Taxing foreign buyers failed in Singapore. It will fail in Hong Kong too
The government's new punitive measure on the property market will have an effect – it will lead to the demise of the city as a financial centre
Yesterday, this column argued that the Hong Kong government's punitive tax on non-residents who buy apartments in the city will do nothing to make the property market more affordable for locals.
Judging from the messages that cascaded into my e-mail inbox, the majority of readers disagree - vehemently.
So, in response to all the feedback, I'm going to amend my view. The government's punitive tax on non-resident buyers will do nothing to make the market more affordable for locals in the near term. In the long run, its effects will be wholly negative.
First, let's dispense with the notion, espoused by several readers as well as the government, that increasing the special stamp duty on property owners who sell within three years of buying will deter speculators and so bring down prices.
As Cusson Leung and Joyce Kwok at Credit Suisse pointed out in a research note published yesterday, raising special stamp duty rates will only backfire. Experience shows that sellers will just try to pass the extra cost on to buyers by demanding higher prices in compensation.
Next, let's dispense with the idea that shutting mainlanders out of the local market with a punitive tax, which Monitor's readers clearly regard as an excellent move, will make flats any more affordable for locals.
The first chart below shows the estimated proportion of mainland buyers in Hong Kong's primary and secondary markets.
(Incidentally, these estimates are based on subjective judgments of whether the buyer's name looks like a mainlander's and so tend to overstate the number of non-residents in the market.)
As you can see, the proportion of mainland buyers has fallen over the past year. Yet as the second chart shows, prices have continued to surge, climbing more than 10 per cent over the same period.
One reader, who wrote in support of the new measures, unwittingly illustrated the reason why.
She is understandably aggrieved at having to pay HK$10,000 a month in rent for a 395 square foot flat in Sha Tin, because with similar flats now selling for HK$2.8 million, she cannot afford to buy.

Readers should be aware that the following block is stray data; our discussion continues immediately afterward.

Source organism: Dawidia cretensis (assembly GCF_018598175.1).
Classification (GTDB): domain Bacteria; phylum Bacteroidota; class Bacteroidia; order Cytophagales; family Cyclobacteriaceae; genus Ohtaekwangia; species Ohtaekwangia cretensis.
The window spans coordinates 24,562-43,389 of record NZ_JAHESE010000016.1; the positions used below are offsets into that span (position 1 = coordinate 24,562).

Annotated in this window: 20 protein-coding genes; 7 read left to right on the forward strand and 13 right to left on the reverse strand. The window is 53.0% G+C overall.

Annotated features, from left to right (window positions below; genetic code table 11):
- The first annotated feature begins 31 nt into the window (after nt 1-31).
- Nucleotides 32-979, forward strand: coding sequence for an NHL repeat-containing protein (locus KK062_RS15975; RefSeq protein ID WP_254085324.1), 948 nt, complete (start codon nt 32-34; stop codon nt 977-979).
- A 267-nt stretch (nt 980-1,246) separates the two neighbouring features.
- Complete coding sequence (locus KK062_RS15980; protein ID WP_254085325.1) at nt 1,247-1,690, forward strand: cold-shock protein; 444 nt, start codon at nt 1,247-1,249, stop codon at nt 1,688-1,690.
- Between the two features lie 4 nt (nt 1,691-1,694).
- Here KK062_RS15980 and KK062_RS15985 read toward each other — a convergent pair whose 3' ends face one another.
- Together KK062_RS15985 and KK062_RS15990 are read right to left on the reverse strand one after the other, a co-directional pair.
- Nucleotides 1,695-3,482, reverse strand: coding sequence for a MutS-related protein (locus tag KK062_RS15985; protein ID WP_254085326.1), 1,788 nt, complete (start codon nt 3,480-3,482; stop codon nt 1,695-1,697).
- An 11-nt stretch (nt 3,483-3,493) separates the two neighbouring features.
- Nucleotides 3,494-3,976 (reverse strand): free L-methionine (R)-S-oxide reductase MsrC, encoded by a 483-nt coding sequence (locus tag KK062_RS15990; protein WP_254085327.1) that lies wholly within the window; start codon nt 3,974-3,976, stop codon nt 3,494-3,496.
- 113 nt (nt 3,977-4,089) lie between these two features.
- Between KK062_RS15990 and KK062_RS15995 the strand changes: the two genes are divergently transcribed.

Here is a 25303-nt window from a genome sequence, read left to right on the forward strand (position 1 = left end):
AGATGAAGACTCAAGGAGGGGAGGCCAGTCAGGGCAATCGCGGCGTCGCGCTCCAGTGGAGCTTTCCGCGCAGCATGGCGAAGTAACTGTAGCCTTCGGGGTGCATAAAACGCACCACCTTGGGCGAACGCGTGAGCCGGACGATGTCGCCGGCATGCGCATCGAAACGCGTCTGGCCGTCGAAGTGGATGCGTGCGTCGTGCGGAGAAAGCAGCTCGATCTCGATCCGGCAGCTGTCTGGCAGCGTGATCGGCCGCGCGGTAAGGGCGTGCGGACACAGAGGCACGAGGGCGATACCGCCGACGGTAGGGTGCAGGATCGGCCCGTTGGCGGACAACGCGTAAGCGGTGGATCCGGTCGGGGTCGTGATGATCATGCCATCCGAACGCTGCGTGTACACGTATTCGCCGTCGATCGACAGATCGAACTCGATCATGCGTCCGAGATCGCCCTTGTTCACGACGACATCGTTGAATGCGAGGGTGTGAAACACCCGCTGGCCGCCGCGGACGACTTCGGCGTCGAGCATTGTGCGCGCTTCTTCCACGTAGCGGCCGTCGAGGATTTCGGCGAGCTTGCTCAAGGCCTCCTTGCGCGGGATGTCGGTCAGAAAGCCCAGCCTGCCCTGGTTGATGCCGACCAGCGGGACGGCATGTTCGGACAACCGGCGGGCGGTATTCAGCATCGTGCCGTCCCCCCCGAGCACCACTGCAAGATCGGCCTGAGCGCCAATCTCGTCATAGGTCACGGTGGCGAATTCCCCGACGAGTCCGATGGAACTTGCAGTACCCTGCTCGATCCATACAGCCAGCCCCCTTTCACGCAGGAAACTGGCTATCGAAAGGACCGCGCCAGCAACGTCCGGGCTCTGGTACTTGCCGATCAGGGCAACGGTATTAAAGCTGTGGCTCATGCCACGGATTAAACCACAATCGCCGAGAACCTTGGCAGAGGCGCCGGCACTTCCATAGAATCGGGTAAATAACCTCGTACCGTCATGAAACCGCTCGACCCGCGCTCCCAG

Lots of people can, however. If you have the minimum down payment of HK$840,000, it makes compelling sense to buy a HK$2.8 million apartment, taking out a 25-year mortgage for HK$1.96 million to cover the rest of the asking price.
With mortgages available at interest rates of 3 per cent or less, your monthly repayments will be just HK$9,290.
As a result, your rental income of HK$10,000 a month will not only cover your mortgage repayments, it will give you HK$710 in spare cash. That's five times what you would have earned in interest had you stuck your HK$840,000 in a 12-month fixed deposit.
Naturally enough, lots of Hong Kongers with cash in hand have done the same calculation and are buying flats. Some are even remortgaging their own apartments and using the proceeds to buy more flats. As a result, prices are rising.
Slapping a punitive tax on non-resident buyers won't change things. If you don't believe that, just look at Singapore, which imposed its own additional stamp duty on foreign and corporate buyers in December last year.
Transaction volumes fell initially, but then recovered. Prices have continued to rise. Earlier this month, a bungalow on Sentosa island sold for a record S$3,214 per square foot. That's equivalent to an eye-popping HK$20,398 a square foot.
In the long run, however, the government's new tax will have indeed an effect. By selectively penalising non-residents, it broadcasts the message that Hong Kong is no longer open equally to all comers and so hammers a first nail in the coffin of the city as an international financial centre.